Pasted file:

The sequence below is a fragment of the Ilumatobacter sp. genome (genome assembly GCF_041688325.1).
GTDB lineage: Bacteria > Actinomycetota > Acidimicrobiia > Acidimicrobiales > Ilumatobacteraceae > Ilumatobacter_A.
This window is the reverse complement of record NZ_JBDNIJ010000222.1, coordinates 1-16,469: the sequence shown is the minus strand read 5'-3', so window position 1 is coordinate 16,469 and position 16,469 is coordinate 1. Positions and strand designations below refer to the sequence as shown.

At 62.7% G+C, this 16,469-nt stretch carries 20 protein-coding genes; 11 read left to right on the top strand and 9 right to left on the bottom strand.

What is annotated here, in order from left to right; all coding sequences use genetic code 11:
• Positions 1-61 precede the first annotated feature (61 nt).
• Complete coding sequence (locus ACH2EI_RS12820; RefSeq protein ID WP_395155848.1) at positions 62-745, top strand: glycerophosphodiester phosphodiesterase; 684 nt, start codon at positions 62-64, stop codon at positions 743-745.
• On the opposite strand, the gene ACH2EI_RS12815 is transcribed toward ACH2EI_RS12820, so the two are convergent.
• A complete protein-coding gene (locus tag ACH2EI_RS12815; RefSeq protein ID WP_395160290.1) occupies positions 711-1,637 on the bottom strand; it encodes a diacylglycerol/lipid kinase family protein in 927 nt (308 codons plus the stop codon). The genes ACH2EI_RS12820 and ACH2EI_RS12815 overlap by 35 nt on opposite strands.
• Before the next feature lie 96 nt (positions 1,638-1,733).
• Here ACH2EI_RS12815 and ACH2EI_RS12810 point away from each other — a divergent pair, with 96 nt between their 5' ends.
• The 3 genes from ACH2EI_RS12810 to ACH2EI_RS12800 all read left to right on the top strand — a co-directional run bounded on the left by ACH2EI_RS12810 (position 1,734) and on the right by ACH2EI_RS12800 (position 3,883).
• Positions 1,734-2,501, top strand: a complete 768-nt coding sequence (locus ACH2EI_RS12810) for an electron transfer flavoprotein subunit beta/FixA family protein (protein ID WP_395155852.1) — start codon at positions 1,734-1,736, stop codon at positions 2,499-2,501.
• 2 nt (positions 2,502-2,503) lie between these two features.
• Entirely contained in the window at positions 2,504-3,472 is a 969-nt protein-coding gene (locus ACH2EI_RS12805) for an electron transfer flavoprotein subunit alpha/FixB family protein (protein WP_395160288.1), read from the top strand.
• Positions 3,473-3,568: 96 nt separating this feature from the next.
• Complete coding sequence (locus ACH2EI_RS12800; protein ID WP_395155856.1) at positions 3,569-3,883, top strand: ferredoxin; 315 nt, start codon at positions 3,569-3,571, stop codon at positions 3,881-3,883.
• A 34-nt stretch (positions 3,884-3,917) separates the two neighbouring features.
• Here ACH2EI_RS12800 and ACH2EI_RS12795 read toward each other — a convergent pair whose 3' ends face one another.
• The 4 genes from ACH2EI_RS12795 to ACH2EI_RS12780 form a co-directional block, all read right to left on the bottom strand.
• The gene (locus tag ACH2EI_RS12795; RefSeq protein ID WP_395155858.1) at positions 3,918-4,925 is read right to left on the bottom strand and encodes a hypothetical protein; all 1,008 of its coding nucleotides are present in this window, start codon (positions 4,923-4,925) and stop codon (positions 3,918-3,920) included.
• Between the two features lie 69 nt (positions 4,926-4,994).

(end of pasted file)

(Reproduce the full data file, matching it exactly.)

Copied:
The sequence below is a fragment of the Ilumatobacter sp. genome (genome assembly GCF_041688325.1).
GTDB lineage: Bacteria > Actinomycetota > Acidimicrobiia > Acidimicrobiales > Ilumatobacteraceae > Ilumatobacter_A.
This window is the reverse complement of record NZ_JBDNIJ010000222.1, coordinates 1-16,469: the sequence shown is the minus strand read 5'-3', so window position 1 is coordinate 16,469 and position 16,469 is coordinate 1. Positions and strand designations below refer to the sequence as shown.

At 62.7% G+C, this 16,469-nt stretch carries 20 protein-coding genes; 11 read left to right on the top strand and 9 right to left on the bottom strand.

What is annotated here, in order from left to right; all coding sequences use genetic code 11:
• Positions 1-61 precede the first annotated feature (61 nt).
• Complete coding sequence (locus ACH2EI_RS12820; RefSeq protein ID WP_395155848.1) at positions 62-745, top strand: glycerophosphodiester phosphodiesterase; 684 nt, start codon at positions 62-64, stop codon at positions 743-745.
• On the opposite strand, the gene ACH2EI_RS12815 is transcribed toward ACH2EI_RS12820, so the two are convergent.
• A complete protein-coding gene (locus tag ACH2EI_RS12815; RefSeq protein ID WP_395160290.1) occupies positions 711-1,637 on the bottom strand; it encodes a diacylglycerol/lipid kinase family protein in 927 nt (308 codons plus the stop codon). The genes ACH2EI_RS12820 and ACH2EI_RS12815 overlap by 35 nt on opposite strands.
• Before the next feature lie 96 nt (positions 1,638-1,733).
• Here ACH2EI_RS12815 and ACH2EI_RS12810 point away from each other — a divergent pair, with 96 nt between their 5' ends.
• The 3 genes from ACH2EI_RS12810 to ACH2EI_RS12800 all read left to right on the top strand — a co-directional run bounded on the left by ACH2EI_RS12810 (position 1,734) and on the right by ACH2EI_RS12800 (position 3,883).
• Positions 1,734-2,501, top strand: a complete 768-nt coding sequence (locus ACH2EI_RS12810) for an electron transfer flavoprotein subunit beta/FixA family protein (protein ID WP_395155852.1) — start codon at positions 1,734-1,736, stop codon at positions 2,499-2,501.
• 2 nt (positions 2,502-2,503) lie between these two features.
• Entirely contained in the window at positions 2,504-3,472 is a 969-nt protein-coding gene (locus ACH2EI_RS12805) for an electron transfer flavoprotein subunit alpha/FixB family protein (protein WP_395160288.1), read from the top strand.
• Positions 3,473-3,568: 96 nt separating this feature from the next.
• Complete coding sequence (locus ACH2EI_RS12800; protein ID WP_395155856.1) at positions 3,569-3,883, top strand: ferredoxin; 315 nt, start codon at positions 3,569-3,571, stop codon at positions 3,881-3,883.
• A 34-nt stretch (positions 3,884-3,917) separates the two neighbouring features.
• Here ACH2EI_RS12800 and ACH2EI_RS12795 read toward each other — a convergent pair whose 3' ends face one another.
• The 4 genes from ACH2EI_RS12795 to ACH2EI_RS12780 form a co-directional block, all read right to left on the bottom strand.
• The gene (locus tag ACH2EI_RS12795; RefSeq protein ID WP_395155858.1) at positions 3,918-4,925 is read right to left on the bottom strand and encodes a hypothetical protein; all 1,008 of its coding nucleotides are present in this window, start codon (positions 4,923-4,925) and stop codon (positions 3,918-3,920) included.
• Between the two features lie 69 nt (positions 4,926-4,994).